Practicing good oral hygiene daily is essential to maintaining a healthy mouth and a confident smile. It can also protect your health in other valuable ways as well. Without it, however, gum disease can occur, and this can lead to several internal health issues throughout the body.
Today, in the United States alone, approximately 50% of adults show signs of developing gum disease. While it continues to be the leading cause of tooth loss, if left undetected or untreated, gum disease can also affect your overall health, including increasing the risk of cardiovascular disease, affecting your respiratory function, and interfering with diabetes management.
What Is Gum Disease?
When plaque begins to build up more and more on your teeth, it can soon irritate your gums, causing swelling, soreness, bleeding, and eventually infection. A milder form of the gum disease called gingivitis is the result.
If left untreated, this gingivitis can advance, developing into the more severe periodontitis gum disease, which weakens the tissues and structures supporting your teeth. As the gums increasingly pull away from teeth, it creates exposed pockets that can become infected.
3 Ways Gum Disease Can Damage Your Health
Gum disease not only affects your teeth but can also play a role in developing health problems elsewhere in your body. These problems develop as a result of bacteria and inflammation.
Three ways, in particular, that gum disease can damage your health include the following.
Increases the Risk of Cardiovascular Disease
Inflammation resulting from gum disease can increase the risk of developing cardiovascular disease, including high blood pressure and strokes. The build-up of bacteria in your mouth is introduced into the bloodstream and makes its way to the heart, causing long-term inflammation. Infection of the heart valve can also occur, called endocarditis.
Affects Your Respiratory Function
With a shared passageway between the mouth and lungs, the connection between gum disease and respiratory issues is understandable.
Bacteria in the gums and mouth can make their way into the lungs and cause inflammation that can affect your respiratory function. The tubes that carry breathed-in air into the lungs, once inflamed, narrow and, in turn, restrict that air that enters.
According to some studies, those with chronic gum disease are also at a higher risk of developing lung cancer.
Interferes with Diabetes Management
There is a strong connection between worsening diabetes and gum disease. Diabetes has an effect on the functioning of the immune system and the body’s healing capacity. Because of this, as gum tissues break down with advancing gum disease, natural healing is slow or non-existent in diabetics.
As a result, gum disease can interfere with blood sugar levels and glucose regulation. This interference can create higher levels of difficulty in managing your diabetes.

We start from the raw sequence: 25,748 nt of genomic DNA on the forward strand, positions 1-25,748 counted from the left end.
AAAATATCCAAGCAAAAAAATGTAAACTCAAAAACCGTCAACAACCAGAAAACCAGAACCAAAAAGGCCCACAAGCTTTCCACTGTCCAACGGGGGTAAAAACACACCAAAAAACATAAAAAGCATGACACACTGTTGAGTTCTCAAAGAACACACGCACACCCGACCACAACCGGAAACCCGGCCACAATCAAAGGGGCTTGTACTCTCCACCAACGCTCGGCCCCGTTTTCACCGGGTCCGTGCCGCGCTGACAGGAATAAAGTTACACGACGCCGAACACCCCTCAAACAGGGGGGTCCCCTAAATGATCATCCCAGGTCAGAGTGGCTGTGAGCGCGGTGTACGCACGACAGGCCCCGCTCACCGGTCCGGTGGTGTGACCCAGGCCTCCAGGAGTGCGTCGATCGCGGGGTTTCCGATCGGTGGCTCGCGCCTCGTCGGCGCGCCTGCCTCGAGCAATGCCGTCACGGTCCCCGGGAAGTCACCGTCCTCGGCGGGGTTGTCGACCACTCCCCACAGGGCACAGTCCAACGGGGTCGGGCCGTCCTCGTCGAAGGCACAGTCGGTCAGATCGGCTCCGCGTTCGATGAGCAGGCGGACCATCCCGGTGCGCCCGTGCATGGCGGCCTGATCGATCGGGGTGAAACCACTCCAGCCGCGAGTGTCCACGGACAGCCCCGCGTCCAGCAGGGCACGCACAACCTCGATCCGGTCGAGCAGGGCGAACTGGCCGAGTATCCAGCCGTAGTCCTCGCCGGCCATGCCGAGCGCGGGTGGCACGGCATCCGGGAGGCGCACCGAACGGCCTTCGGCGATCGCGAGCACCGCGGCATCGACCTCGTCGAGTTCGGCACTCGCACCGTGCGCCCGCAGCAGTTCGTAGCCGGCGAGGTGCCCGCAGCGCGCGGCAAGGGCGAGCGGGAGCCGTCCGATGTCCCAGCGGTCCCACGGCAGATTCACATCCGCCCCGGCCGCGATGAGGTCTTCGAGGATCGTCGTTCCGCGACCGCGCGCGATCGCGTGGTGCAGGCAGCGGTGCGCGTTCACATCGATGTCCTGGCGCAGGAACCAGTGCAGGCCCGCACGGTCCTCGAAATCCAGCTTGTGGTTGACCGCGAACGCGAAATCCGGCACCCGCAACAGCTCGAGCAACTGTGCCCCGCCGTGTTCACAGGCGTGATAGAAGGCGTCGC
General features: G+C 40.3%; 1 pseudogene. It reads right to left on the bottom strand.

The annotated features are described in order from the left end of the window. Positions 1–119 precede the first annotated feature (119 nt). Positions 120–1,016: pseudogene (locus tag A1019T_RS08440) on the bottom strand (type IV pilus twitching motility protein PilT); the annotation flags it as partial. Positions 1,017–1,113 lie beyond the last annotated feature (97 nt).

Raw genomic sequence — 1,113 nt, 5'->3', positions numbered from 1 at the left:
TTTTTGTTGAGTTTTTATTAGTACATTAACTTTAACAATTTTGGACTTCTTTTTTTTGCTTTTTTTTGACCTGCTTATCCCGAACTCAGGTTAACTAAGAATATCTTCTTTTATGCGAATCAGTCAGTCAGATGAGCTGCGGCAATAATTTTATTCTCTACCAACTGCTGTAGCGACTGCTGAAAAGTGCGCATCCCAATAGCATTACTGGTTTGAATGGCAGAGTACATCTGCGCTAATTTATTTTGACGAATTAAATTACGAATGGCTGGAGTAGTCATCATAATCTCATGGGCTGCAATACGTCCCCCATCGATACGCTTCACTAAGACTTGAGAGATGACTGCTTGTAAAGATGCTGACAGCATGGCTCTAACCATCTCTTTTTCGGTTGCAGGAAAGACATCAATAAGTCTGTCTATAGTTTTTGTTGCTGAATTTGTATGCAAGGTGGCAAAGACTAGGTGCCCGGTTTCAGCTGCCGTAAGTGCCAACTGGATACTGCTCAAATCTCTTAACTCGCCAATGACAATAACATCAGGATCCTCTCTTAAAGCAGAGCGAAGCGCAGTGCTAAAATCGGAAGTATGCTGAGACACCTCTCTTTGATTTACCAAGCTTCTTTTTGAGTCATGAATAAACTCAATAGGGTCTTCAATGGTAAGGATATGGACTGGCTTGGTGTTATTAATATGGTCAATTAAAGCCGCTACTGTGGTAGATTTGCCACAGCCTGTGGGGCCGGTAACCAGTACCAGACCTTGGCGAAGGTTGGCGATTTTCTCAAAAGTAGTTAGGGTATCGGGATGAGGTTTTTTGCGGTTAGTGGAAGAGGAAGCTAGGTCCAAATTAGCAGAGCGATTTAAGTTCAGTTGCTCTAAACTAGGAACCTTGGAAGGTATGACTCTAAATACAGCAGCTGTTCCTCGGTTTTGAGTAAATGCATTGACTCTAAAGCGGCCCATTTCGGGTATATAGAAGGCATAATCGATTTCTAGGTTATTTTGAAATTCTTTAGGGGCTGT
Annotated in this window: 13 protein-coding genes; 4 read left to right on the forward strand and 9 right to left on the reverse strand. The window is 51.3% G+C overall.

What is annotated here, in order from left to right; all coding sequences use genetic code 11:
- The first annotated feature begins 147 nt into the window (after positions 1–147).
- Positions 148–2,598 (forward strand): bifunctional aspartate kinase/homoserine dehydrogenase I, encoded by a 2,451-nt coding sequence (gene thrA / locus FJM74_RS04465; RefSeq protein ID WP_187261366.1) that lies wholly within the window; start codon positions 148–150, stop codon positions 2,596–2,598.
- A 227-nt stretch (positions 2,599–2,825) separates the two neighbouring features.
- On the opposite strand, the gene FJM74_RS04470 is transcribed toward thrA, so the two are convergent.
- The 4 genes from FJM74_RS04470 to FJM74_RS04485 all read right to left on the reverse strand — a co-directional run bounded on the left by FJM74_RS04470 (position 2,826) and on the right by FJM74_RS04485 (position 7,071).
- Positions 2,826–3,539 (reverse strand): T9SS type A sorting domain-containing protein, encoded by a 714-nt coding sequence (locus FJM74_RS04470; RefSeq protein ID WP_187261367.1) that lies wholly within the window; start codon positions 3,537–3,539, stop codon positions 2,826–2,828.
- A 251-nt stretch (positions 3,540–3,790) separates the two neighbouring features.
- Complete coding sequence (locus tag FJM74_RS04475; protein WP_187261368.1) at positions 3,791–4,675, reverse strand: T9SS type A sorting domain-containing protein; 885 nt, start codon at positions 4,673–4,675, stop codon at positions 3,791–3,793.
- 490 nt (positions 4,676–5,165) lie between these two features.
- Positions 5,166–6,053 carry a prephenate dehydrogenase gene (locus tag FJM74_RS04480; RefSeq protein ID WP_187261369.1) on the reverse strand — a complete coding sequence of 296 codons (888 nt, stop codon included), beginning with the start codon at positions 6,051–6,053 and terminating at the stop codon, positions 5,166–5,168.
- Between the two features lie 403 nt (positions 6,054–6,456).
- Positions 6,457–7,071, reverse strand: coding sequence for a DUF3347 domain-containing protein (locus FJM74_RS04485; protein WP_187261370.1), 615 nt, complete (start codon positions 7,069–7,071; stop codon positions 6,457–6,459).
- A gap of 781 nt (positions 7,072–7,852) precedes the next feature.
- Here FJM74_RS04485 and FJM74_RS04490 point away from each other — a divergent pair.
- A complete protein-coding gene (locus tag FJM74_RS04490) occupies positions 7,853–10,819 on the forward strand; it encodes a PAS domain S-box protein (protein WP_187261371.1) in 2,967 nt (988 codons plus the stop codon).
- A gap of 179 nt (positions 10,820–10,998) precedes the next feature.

What to Do About Gum Disease
Once you receive a diagnosis of gum disease, knowing what you can do about it is key to acting and preserving your overall health. If caught early, it has a high chance of being reversed. If not, your dentist can provide treatment solutions to help you keep it at bay and protect your health.
Here are the options for what to do about your gum disease.
Practice Good Oral Hygiene
The early, mild forms of gum disease can be reversed and prevented by practicing good dental hygiene on a daily basis. Brushing twice per day, flossing, avoiding sugary foods and beverages, and scheduling regular dental exams and cleanings are key.
Once your gum disease progresses to Periodontitis, however, your dentist will need to provide a deep cleaning and remove the tartar that builds up in the tooth pockets. Afterward, you may need to take antibiotics or antimicrobial medications to combat the infection and return periodically for more cleanings to keep it in check. These medications are available in the form of pills, gels, or mouth rinses.
Scaling and Root Planing
Scaling and Root Planing is a method for removing the infection-causing plaque from teeth and gums. Your dentist will conduct a deep clean, removing bacteria that builds up on the tooth root and along the gum line.
When medication and deep cleanings fail, surgery may be necessary. Flap surgery involves the lifting away of gum tissue as your dentist cleans underneath. The natural gum tissue is then sutured back into its original place.
Gum or Bone Grafts
For the most extreme cases, gum or bone grafts are available. Your dentist will graft bone or tissue from another part of the mouth onto the damaged parts of your jaw or gum.
Contact Stiles Dental Care Today for All Your Oral Health Needs
Whether you already know you have gum disease or need to schedule a cleaning and exam, Stiles Dental Care can take care of all your oral health needs. Dr. Stiles takes the time to thoroughly examine your teeth and gums and discuss treatment options should gum disease be found. To learn more information or schedule an appointment, contact our office today.